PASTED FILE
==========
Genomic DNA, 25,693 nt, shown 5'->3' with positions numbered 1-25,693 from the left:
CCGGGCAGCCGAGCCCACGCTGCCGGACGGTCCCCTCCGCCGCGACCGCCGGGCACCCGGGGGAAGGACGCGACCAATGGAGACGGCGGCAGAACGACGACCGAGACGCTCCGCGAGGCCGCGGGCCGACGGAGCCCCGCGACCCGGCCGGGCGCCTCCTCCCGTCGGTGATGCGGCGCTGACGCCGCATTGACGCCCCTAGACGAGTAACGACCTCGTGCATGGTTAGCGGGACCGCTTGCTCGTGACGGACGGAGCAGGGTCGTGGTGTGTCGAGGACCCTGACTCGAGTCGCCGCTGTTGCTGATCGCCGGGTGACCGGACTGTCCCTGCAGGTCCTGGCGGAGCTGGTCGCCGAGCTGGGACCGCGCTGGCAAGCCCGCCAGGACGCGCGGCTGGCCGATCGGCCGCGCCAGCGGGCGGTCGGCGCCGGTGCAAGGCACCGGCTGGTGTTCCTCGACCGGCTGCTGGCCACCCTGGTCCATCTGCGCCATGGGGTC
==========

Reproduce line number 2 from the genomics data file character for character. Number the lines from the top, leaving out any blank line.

CCGGGCAGCCGAGCCCACGCTGCCGGACGGTCCCCTCCGCCGCGACCGCCGGGCACCCGGGGGAAGGACGCGACCAATGGAGACGGCGGCAGAACGACGACCGAGACGCTCCGCGAGGCCGCGGGCCGACGGAGCCCCGCGACCCGGCCGGGCGCCTCCTCCCGTCGGTGATGCGGCGCTGACGCCGCATTGACGCCCCTAGACGAGTAACGACCTCGTGCATGGTTAGCGGGACCGCTTGCTCGTGACGGACGGAGCAGGGTCGTGGTGTGTCGAGGACCCTGACTCGAGTCGCCGCTGTTGCTGATCGCCGGGTGACCGGACTGTCCCTGCAGGTCCTGGCGGAGCTGGTCGCCGAGCTGGGACCGCGCTGGCAAGCCCGCCAGGACGCGCGGCTGGCCGATCGGCCGCGCCAGCGGGCGGTCGGCGCCGGTGCAAGGCACCGGCTGGTGTTCCTCGACCGGCTGCTGGCCACCCTGGTCCATCTGCGCCATGGGGTC